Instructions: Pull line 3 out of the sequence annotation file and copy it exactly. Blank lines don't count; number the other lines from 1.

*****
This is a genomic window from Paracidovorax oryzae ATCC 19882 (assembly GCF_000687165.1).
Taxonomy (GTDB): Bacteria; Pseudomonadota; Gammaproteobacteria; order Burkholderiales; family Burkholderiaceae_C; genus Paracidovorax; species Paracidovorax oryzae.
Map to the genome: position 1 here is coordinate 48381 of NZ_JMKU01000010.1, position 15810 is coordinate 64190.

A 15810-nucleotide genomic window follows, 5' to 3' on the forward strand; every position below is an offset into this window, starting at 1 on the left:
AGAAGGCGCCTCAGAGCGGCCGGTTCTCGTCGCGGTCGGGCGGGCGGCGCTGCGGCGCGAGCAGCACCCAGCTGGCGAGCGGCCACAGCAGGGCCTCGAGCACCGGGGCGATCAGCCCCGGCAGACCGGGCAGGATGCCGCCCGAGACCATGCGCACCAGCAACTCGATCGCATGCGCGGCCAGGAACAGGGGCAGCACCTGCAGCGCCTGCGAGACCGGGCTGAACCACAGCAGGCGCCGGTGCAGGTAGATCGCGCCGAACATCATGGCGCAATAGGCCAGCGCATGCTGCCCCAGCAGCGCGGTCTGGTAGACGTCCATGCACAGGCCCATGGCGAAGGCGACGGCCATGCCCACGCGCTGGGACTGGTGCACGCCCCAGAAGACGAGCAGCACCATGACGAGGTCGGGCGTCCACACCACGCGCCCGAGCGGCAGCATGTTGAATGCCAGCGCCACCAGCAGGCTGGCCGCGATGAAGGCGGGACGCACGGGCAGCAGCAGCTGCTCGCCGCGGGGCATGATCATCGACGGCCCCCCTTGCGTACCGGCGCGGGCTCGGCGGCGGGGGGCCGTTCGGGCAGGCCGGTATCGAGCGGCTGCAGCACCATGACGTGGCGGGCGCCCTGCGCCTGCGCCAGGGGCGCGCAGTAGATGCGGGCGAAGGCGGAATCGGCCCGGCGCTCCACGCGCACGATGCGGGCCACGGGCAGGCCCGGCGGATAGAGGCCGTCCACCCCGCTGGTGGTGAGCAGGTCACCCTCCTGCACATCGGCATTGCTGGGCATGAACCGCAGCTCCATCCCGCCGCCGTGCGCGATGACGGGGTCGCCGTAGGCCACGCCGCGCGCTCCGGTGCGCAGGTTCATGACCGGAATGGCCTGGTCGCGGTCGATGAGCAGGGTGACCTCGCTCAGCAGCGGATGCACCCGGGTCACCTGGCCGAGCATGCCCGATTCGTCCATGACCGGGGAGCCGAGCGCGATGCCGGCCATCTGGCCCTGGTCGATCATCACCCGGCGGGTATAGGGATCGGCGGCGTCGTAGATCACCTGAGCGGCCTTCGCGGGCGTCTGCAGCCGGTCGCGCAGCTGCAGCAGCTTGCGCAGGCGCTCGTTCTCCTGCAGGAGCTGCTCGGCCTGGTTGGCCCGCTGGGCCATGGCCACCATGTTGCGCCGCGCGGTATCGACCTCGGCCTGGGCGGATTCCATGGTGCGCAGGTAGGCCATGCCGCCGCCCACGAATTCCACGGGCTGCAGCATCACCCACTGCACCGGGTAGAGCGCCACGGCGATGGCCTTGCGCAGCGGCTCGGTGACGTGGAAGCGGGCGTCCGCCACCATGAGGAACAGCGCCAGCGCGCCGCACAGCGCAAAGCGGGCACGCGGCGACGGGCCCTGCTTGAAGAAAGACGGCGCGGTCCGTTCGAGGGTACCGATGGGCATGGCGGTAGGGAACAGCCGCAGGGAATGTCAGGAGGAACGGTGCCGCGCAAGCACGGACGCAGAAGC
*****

Map to the genome: position 1 here is coordinate 48381 of NZ_JMKU01000010.1, position 15810 is coordinate 64190.